Welcome to my home on the internet! Everything here is free
under the Creative Commons Attribution 3.0 license unless marked
This site contains various pieces of writing across my various
interests, and spanning several years. You can
fork this site
on github if you wish.
Every year burning man is a new experience, and every year I discover new
things about both others and myself. This year has been no exception.
I went into the burn after a period of extended travel. I’ve been travelling
continuously since February, and while there have been some trips back home
since that time, they’ve been short. As we’ll see, this ended up having
a significant impact on my mental state while getting dusty.
In a few days time I’ll be discussing Gittip at OS Bridge. That’s been
a sensitive topic, and I’ve already written about it a little.
It’s going to be a particularly sensitive topic for some attendees
at OS Bridge, and so I have a few requests for you as an attendee,
and regarding my session in general.
For those who aren’t aware, Gittip is a platform for sustainable giving.
It provides a way to make contributions to people who you think are
making the world a better place, and in such a way that those contributions
are mostly predictable and dependable. It’s an idea that I’m really
excited about, and to see it working in practice has been wonderful.
Gittip has found itself to be a popular funding platform for those
from marginalised groups, and those working towards
social justice and diversity. It’s hands-down
my favourite thing about the platform. Being a diversity advocate isn’t
something that normally pays the bills, and so the fact that many of
the top receivers on Gittip are working on social justice issues makes
me feel that Gittip is doubly worthwhile.
Unfortunately, it’s not all hypo-allergenic kittens and roses.
I’m a man.
I’ve never been sexually assaulted. I’ve never even had to worry about sexual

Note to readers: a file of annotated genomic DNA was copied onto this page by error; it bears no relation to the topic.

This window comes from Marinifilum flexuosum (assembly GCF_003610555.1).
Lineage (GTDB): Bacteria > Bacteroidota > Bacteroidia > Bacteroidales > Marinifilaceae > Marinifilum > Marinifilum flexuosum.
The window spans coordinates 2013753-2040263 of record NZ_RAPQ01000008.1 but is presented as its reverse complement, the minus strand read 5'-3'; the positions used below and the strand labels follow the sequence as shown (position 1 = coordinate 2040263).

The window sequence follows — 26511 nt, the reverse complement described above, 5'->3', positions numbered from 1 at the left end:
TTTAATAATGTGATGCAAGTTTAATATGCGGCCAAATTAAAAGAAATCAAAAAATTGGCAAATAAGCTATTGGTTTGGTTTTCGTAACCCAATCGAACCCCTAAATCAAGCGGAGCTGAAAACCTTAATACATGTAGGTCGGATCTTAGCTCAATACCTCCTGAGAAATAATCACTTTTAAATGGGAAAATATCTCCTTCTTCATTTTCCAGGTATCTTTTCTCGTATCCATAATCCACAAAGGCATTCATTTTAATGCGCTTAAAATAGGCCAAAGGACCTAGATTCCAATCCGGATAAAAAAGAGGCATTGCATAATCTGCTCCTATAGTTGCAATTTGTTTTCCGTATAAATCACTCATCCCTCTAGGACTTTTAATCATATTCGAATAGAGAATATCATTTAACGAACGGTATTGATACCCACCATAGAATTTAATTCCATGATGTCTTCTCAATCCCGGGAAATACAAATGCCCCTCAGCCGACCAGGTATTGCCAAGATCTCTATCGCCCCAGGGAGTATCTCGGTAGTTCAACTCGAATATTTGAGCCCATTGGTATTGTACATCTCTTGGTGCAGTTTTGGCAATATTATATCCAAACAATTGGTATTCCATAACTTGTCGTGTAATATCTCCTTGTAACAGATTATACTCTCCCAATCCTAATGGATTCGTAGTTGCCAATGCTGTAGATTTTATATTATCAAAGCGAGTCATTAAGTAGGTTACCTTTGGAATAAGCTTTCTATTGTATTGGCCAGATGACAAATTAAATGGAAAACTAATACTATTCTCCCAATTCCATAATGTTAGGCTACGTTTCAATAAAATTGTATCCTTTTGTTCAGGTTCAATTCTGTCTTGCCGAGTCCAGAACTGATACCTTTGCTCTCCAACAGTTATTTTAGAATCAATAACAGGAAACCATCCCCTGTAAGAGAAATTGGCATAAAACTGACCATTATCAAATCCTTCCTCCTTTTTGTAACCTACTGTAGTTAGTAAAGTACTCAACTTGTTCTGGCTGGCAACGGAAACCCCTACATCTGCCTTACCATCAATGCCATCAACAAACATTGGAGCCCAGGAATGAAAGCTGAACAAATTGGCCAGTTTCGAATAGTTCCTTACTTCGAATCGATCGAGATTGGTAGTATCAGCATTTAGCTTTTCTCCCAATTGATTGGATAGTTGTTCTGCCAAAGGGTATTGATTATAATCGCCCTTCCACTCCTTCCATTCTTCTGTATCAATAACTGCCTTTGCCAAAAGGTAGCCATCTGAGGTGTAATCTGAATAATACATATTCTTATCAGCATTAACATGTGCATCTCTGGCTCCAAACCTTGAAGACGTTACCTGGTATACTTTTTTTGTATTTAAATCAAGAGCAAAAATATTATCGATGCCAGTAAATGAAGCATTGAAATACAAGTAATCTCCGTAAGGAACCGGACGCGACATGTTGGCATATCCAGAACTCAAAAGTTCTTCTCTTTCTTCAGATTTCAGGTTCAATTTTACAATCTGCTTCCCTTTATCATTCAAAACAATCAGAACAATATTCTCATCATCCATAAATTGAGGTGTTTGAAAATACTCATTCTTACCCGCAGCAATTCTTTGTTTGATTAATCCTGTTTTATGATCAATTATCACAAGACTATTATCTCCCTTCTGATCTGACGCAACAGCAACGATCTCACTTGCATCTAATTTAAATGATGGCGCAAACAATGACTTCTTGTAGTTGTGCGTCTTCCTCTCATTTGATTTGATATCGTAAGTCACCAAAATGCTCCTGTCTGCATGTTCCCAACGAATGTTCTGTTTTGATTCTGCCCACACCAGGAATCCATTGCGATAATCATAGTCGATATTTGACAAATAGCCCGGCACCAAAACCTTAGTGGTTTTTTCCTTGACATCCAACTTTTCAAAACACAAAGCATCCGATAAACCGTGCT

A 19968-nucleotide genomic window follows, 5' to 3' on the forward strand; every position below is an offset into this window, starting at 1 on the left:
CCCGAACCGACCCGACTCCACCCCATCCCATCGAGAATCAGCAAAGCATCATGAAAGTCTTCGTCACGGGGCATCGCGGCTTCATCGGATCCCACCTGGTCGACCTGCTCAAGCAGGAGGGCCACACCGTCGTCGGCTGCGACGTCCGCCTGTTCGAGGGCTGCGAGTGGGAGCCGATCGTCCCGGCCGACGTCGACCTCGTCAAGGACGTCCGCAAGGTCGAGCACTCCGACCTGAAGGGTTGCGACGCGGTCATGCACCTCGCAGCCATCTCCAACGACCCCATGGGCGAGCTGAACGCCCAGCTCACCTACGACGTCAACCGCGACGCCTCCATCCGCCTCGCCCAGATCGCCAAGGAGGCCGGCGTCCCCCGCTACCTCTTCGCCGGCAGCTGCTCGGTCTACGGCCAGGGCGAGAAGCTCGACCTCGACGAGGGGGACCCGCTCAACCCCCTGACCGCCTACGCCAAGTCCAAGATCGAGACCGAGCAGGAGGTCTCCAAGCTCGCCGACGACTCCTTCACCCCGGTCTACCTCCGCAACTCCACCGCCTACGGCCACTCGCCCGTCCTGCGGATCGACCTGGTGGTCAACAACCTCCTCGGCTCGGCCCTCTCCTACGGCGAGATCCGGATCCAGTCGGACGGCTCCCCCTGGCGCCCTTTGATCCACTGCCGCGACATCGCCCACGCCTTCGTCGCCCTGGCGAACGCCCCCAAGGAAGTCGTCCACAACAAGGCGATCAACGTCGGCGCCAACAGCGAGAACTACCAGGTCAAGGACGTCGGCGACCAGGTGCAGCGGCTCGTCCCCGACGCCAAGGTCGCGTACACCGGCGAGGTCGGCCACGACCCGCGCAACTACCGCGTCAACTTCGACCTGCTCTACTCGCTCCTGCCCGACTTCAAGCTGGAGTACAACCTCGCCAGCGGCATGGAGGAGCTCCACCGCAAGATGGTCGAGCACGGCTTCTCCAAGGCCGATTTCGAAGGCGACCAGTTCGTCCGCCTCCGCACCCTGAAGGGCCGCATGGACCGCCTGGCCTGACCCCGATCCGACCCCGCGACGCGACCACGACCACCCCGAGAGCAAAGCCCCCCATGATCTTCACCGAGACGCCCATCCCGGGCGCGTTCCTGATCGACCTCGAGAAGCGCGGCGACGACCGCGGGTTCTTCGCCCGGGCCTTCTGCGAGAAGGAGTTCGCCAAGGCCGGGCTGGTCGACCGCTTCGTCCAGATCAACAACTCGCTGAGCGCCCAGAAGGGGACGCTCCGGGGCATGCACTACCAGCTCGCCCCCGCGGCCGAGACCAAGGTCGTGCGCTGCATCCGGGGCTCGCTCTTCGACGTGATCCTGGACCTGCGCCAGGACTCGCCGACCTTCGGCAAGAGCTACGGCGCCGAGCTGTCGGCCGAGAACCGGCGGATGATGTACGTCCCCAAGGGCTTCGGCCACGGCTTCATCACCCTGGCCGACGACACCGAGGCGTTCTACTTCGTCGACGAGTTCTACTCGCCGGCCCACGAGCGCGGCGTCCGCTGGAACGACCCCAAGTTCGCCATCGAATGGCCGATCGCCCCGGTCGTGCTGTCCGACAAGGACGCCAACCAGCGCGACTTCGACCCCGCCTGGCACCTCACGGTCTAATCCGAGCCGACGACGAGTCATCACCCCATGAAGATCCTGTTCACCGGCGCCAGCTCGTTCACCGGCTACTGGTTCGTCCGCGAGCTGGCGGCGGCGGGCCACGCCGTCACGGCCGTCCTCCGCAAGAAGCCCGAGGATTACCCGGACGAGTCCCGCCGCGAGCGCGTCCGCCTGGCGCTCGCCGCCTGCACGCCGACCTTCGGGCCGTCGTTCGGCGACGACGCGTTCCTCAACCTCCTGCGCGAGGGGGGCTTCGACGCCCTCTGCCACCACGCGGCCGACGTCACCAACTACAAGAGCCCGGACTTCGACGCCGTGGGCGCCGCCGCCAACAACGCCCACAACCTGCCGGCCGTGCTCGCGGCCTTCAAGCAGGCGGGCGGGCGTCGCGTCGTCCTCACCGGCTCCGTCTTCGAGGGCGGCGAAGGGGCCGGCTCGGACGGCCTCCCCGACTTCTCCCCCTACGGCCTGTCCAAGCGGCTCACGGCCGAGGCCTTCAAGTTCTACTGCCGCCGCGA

assault. When I walk home at night, I’m not concerned that what I’m wearing
might attract unwanted attention. When I meet a stranger I’ve been speaking to
on a dating website, the most I fear is that our conversation might be dull.
When I’m couchsurfing, I don’t question what my hosts are going to be like and
whether I’ll be safe. When I’m at a conference in my field, I’ve never had
someone ask me if I’m there “with my partner”. When I sleep with lots of
people, nobody ever calls me a whore. If I were to have children, nobody would
question me continuing my career rather than looking after them full time.
And I haven’t even gotten started yet.
Once upon a time, in a future perhaps not too far away, humanity invented a
thinking machine. It was smarter than anyone who had ever lived, smarter than
entire cities of people put together. The thinking machine could figure out how
to engineer all sorts of things, and help people with their lives. The people
of Earth celebrated their achievement; surely this would be the end of
suffering, and a time of world peace and harmony would be enjoyed by all.
But the thinking machine lacked one important part, a sense of ethics. Without
it, it had no reason to think, no reason to make change, not even a reason to